Documentary film

Whereas popular news media tend to neglect environmental harm because it is dispersed, difficult to prove, and unspectacular, documentary filmmakers have produced important works bearing witness to the health effects of militarized landscapes. Whereas critical maps and photographs like Girard’s document the geographical and architectural features of US bases, film and video are especially effective in tracking how environmental factors persist and mutate across long time spans as vulnerable communities continue to inhabit damaged terrains.

Jeff Spitz and Bennie Klain’s The Return of Navajo Boy (2000) directly addresses how popular media neglect the real historical experiences of Native Americans by documenting the experiences of a Navajo family who played Native American characters in many Hollywood westerns. The film’s main subject, Elsie Mae Cly Begay, attributes the numerous cases of cancer in her family to contamination from uranium mines on the reservation. When Elsie’s mother died from lung cancer, the destitute family gave up her infant son John Wayne Cly to be cared for by Christian missionaries. In addition to documenting uranium-related illnesses suffered by miners and Navajo neighbors, the film shows how these health problems led to a family separation. The story of the Cly family contrasts conventional Hollywood representations of Native Americans (often featuring Cly family members and other Navajo in the Monument Valley) with the media’s neglect of struggles over land rights, unsafe labor conditions in uranium mines, and the long-term effects of uranium mining on nearby inhabitants. Since the film’s release, the Navajo nation has prohibited uranium mining on its reservation, and the Indian Health Service has begun using this film to educate the public about this historic episode of environmental racism.

Documentary films about Agent Orange have played an important role in expanding Americans’ awareness of a war’s effects beyond the battlefield spectacles popularized by war movies. Officially designed to deny food and cover to Vietnamese combatants, the US strategy of ecocide devastated Vietnam’s countryside, poisoned local food and water sources, and exposed both US soldiers and the Vietnamese to a range of illnesses and birth abnormalities. While early coverage of Agent Orange—such as Jacki Ochs’ award-winning Vietnam: The Secret Agent (1983)—focused on struggles for compensation by US veterans exposed to dioxins, more recent documentaries such as the Vietnamese filmmaker Vu Le My’s Where War Has Passed (1998) and Masako Sakata’s Agent Orange: A Personal Requiem (2007) highlight the experiences of Vietnamese families raising children with congenital disorders. Whereas Vu uses close-ups to detail how dioxins have affected over twenty children’s bodies, Sakata’s film focuses more on childrens’ daily lives and conditions of caretaking (see Reagan 2011, 58). Motivated by her own husband’s death from liver cancer (which she believes is linked to his exposure to dioxins while serving in the US army), Sakata draws connections between the families of US veterans and Vietnamese coping with the war’s environmental effects long after its official end.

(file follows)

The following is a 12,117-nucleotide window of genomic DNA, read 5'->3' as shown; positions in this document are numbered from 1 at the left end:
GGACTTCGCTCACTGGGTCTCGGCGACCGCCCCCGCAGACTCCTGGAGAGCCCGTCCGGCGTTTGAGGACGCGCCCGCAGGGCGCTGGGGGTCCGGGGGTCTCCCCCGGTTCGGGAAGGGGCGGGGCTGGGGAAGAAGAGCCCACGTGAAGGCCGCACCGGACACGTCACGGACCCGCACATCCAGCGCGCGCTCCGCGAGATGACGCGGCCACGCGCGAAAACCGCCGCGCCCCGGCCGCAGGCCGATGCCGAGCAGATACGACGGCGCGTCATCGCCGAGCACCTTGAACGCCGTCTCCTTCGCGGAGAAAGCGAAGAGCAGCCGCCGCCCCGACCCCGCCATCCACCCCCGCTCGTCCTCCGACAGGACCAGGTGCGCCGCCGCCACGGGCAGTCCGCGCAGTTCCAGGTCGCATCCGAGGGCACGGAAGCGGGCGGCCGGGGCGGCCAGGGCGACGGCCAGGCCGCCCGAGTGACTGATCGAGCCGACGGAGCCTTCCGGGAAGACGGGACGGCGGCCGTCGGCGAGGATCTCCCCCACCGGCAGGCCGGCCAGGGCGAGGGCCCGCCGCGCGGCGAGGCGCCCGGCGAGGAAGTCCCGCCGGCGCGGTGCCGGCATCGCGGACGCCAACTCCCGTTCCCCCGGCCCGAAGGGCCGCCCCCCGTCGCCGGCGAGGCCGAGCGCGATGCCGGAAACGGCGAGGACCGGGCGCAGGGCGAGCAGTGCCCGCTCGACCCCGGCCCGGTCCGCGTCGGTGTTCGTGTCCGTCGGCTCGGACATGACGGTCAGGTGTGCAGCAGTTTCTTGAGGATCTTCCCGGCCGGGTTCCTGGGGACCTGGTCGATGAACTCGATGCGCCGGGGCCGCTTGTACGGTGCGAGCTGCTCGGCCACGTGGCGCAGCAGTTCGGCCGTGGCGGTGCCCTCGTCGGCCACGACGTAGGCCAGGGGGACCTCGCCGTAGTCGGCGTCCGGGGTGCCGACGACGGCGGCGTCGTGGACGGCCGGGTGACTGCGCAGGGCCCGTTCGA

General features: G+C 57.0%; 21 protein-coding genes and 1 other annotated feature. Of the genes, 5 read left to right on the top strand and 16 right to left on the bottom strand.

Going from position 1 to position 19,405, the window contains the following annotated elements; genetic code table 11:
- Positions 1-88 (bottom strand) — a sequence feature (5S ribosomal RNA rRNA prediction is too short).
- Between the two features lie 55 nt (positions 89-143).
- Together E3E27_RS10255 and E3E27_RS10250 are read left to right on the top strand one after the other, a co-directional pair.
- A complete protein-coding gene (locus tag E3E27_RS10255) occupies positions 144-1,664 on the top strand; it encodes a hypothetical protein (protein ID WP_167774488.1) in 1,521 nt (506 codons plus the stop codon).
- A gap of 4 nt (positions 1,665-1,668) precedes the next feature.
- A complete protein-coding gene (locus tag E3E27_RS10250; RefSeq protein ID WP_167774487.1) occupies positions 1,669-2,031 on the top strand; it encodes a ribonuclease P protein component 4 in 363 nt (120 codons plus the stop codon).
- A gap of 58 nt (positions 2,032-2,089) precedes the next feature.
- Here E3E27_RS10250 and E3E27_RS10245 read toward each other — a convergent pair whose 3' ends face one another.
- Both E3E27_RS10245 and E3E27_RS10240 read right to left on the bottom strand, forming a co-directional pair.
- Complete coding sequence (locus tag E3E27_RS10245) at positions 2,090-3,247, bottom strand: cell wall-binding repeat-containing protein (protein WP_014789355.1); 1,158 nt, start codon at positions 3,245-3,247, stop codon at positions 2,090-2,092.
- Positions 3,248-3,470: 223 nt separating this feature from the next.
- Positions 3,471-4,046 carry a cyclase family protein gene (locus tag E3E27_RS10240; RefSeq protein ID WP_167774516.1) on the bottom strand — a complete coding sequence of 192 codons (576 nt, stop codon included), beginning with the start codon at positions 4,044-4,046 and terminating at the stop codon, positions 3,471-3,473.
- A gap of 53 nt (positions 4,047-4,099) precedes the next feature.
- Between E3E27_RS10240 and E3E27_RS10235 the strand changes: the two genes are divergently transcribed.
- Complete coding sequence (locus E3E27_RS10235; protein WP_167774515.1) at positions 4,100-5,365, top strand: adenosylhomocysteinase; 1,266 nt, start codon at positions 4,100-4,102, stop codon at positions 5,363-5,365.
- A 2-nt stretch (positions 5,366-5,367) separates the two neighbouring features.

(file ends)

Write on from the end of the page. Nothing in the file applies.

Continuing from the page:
Still from Vapor Trail (Clark).

Gianvito’s Vapor Trail (Clark) (2010) and Vapor Trail (Subic) (forthcoming) had their beginnings in a trip he took to Manila to conduct research for a narrative film: as he explains, “What I experienced in those very first days propelled the jettisoning of that fictional project and led to a four year undertaking to bring attention to the on-going plight of the thousands of people living within the vicinity of the still toxic environs of the former U.S. military bases in the Philippines—the Clark Air Base and Subic Naval Base” (Gianvito 2010). Vapor Trail (Clark) draws on archival documents, interviews, historical images, and extensive landscape footage to present the complex history of environmental poisoning suffered by Filipinos settled on or near the abandoned Clark Air Force Base. The film focuses on environmental justice activists struggling for the US to make reparations and clean up the base, which the US evacuated when the nearby volcano Mt. Pinatubo erupted in 1991. The Clark base was used as a temporary evacuation center for thousands of Filipinos displaced by the eruption, and contaminated water there led to many cases of illness, miscarriages, and congenital disorders. Instead of focusing on the bodies of disabled victims, Gianvito situates interviews with activists from the People’s Task Force for Bases Clean-up within the long history of US imperialism and military presence in the Philippines. Perhaps the film’s most striking scenes are those depicting children working and playing on the beautiful, contaminated land, along with a long sequence featuring the gravestones of children whose lives spanned just a few years, weeks, or hours.

Still from Vapor Trail (Clark).

These films use documentary techniques to provide deep social and historical contexts for the stories of those groups most directly affected by military pollution. By contrasting polluted bodies with beautiful landscapes, they stress the unnatural effects of nuclear and chemical contamination. At the same time, they use archival footage and historical documents to connect contemporary instances of pollution to past acts of imperial conquest and economic exploitation. Documentaries are a crucial tool for reflecting on the memories and struggles of vulnerable subjects frequently unrecorded or forgotten by mainstream media.



Gianvito, John. “Director’s Statement.” Press kit for Vapor Trail (Clark), 2010.

Reagan, Leslie J. “Representations and Reproductive Hazards of Agent Orange” The Journal of Law, Medicine & Ethics 39, no. 1 (2011): 54–61.